Information on Garlic Mustard

Common Name: Garlic Mustard
Scientific Name: Alliaria petiolata
Irish Name: Bóchoinneal
Family Group: Brassicaceae
Distribution: View Map (Courtesy of the BSBI)
Flowering Period


Click for list of all flowering by month
Garlic Mustard is not easily confused with other wild plants on this web site.


Almost hairless, Garlic Mustard is a quite commonly seen wildflower of wood margins, roadsides and hedges.  Sometimes reaching over 1 metre high, this hairless biennial has erect stalks which bear white 4-petalled flowers (3-5mm across) in elongated racemes. The glossy leaves are long-stalked and distinctively heart-shaped with bluntly-toothed margins.  They bloom from April to June and are followed by seeds in erect cylindrical siliquas (long, thin seedpods). This is a native plant which belongs to the family Brassicaceae.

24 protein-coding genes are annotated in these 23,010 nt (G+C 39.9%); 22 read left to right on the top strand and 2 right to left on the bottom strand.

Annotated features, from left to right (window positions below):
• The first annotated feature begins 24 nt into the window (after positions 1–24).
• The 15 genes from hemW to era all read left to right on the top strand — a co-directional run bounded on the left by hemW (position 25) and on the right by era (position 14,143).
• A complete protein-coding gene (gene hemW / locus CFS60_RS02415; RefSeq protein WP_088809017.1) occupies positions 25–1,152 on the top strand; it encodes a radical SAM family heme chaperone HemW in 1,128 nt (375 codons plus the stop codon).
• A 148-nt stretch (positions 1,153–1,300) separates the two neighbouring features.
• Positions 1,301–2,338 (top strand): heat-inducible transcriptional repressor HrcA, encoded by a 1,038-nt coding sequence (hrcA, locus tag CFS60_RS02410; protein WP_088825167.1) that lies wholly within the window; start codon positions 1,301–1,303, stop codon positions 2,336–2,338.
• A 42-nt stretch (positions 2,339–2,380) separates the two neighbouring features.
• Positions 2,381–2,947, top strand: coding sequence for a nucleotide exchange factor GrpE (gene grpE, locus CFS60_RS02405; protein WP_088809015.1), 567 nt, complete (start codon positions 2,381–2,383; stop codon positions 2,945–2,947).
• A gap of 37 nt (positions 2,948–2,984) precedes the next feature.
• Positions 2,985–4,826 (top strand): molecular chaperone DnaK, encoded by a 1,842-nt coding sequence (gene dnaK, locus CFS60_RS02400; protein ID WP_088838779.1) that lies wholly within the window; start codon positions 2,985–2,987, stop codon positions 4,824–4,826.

My first record of this plant is in 1977 in Dalkey Park, Co Dublin and I photographed it there in 2008. 

If you are satisfied you have correctly identified this plant, please submit your sighting to the National Biodiversity Data Centre

Mustard, Garlic
Mustard, Garlic

This plant is called 'Garlic' Mustard because of the smell obtained by crushing the leaves or roots.  It is still used medicinally in treatments for sore throats and there are several recipes available to make pesto, to flavour fish and meat dishes and to eat raw in salads.  It is also known as Jack-by-the Hedge and is a larval foodplant of the Orange-tip butterfly.